Colorado man retains his pal’s reminiscence alive in e-book about travels and golf | Life-style
It started out as an unexpected friendship. It became such a deep-seated relationship that their stories – of good humor and travel and golf – needed to be documented.
This is how Luke Reese felt.
After a friend of about 25 years died of Lou Gehrig’s disease in August 2019, Reese thought about her writings and their experiences.
“There must be a book about him,” Reese thought. “She is very good. It’s so funny. Everyone loved the young man. ”
Being alone in her home in Chicago this year, Reese followed suit. The founder of an independent business company, he thought he could work anywhere. So he moved to Colorado, where he thinks it’s a “dream place”.
His first book, “One For the Memory Banks,” was released this year. The memorial, which affects their relationship and their travels, begins with the way their friends met.
They have been separated for almost 20 years and in different countries.
It was in 1994 that Reese, in his early 30’s, met Allan Bond, a very talented Scottish golfer. While both worked for Wilson Sporting Goods, Reese lives in Germany and Bond lives in London.
After a face-to-face meeting, Reese asked Bond – or “Bondy,” as everyone knows him – how he could best make his golf. The answer was a joke about how bad it looked.
Reese did not take it upon himself. “You can just tell that this guy is funny,” he said in exchange.
A week later, Reese picked up a coffee table book in the mail. It was about a golf course. Bondy promised to play some of the venues if Reese learned to play well.
“Since then, a relationship has been established.”
A few months later, they were all together on the golf course. For the next two decades, they shared the best and most beautiful education in the world.
Along the way, Reese learned to play. They wandered about in circles with their rivals. And they learned of each other.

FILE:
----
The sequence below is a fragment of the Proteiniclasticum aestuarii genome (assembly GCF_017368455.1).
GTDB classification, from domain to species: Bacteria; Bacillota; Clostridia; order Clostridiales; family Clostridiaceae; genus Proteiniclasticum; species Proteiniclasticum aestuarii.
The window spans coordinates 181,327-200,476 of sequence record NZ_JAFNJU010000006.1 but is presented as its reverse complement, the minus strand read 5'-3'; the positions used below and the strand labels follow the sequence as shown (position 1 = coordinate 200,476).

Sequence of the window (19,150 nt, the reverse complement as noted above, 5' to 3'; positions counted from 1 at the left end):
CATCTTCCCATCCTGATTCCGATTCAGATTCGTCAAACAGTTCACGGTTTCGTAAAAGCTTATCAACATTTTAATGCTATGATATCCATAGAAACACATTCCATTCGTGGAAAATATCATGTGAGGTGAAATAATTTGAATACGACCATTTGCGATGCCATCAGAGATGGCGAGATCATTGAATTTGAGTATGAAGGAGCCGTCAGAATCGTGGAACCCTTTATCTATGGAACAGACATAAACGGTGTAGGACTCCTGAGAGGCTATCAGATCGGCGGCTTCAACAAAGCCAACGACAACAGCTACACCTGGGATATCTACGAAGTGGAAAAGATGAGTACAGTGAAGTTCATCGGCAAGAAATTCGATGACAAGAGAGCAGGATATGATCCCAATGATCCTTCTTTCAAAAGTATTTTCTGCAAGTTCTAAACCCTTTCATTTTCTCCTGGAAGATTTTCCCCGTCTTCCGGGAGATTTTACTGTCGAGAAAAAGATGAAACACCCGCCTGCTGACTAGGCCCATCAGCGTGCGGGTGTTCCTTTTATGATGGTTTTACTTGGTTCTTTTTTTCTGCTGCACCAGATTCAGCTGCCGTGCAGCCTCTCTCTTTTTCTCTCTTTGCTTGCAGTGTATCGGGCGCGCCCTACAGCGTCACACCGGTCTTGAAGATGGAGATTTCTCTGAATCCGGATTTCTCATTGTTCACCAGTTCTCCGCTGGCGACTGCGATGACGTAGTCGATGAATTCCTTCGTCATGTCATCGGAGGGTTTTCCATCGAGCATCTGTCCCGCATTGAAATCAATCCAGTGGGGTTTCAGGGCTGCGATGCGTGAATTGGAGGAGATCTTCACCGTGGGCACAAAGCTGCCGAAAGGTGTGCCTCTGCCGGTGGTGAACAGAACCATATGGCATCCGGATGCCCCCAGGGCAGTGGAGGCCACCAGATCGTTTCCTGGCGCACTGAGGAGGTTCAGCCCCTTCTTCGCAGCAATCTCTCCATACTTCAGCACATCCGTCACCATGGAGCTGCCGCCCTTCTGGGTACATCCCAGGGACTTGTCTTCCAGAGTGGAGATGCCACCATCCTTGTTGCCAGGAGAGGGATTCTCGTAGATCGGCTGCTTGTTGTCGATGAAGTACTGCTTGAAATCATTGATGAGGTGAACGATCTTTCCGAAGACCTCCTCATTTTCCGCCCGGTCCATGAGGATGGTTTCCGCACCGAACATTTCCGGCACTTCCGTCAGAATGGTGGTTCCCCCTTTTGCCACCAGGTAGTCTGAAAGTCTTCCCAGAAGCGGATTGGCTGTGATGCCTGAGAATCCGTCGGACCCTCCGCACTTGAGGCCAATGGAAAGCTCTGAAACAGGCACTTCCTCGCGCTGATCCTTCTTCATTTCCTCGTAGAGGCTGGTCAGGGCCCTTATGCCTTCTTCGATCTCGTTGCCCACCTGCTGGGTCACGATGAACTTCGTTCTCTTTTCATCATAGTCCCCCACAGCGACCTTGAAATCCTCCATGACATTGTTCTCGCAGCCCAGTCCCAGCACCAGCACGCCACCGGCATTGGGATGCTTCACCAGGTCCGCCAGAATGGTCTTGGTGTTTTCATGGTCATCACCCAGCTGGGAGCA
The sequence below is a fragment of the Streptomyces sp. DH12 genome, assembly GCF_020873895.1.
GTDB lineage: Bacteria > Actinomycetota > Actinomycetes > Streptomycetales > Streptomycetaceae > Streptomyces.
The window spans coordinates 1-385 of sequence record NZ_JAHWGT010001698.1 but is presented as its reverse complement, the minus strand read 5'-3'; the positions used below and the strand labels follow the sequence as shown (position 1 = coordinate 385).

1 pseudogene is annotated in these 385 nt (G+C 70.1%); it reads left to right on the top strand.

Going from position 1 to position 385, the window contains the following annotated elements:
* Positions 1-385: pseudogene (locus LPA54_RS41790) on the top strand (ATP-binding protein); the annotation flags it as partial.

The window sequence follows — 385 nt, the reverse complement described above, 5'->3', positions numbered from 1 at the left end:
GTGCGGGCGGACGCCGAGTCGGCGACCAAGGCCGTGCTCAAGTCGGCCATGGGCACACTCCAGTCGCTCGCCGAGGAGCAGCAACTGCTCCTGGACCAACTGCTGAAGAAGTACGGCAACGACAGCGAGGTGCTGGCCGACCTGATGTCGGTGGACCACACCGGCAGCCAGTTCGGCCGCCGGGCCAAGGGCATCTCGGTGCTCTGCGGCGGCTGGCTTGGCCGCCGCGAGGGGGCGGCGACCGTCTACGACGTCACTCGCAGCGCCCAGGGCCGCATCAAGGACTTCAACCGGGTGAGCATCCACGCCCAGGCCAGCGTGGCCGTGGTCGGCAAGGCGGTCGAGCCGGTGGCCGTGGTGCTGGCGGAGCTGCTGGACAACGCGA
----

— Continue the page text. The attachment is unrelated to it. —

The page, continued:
“At first, I was shy,” Reese, who played tennis in college, said of his golf skills. “But I really loved golf.”
And he has become very good, now he describes himself as a lowly player.
But, no, his book is not just about golf.
It is a tribute to Bondy, a man who claims to be Winston Churchill, Sean Connery and Arnold Palmer. It’s almost time for them to “zen like” one in higher education, like the Royal County Down Golf Club in Ireland.
The combination of friendship and sports has brought clear comments.
Here’s one from Jason Adel, CEO of Golf Magazine. “Stories, people, relationships, competition, and, of course, emotions,” he wrote. “One for the Memory Banks’ has everything that makes golf the best sport in the world.”
The book was incorporated into the holiday gift design that Katie Couric wrote.
With the help of Reese’s daughter, Madeline, who published the book, it happened in April. He forwarded the manuscript to his friend Brian Lewis, who had been publishing books on golf for a long time.
Lewis says he didn’t want to read or publish his friend’s work. But after reading Reese’s book for 10 minutes, he noticed something special.
“When you read something that’s like anything you’ve read over the last 10 or 20 years, it’s hard not to enjoy it,” Lewis said.
For Reese, now living in Boulder, this book is a treat for a friend. He says it’s like “Tuesday and Bondy,” based on Mitch Albom’s favorite book, “Tuesday is Morrie.” Writing, he says, helps him recover from the death of a friend.
“It’s a friendship story,” Reese said. “It’s about two friends who really enjoyed it more than anything.”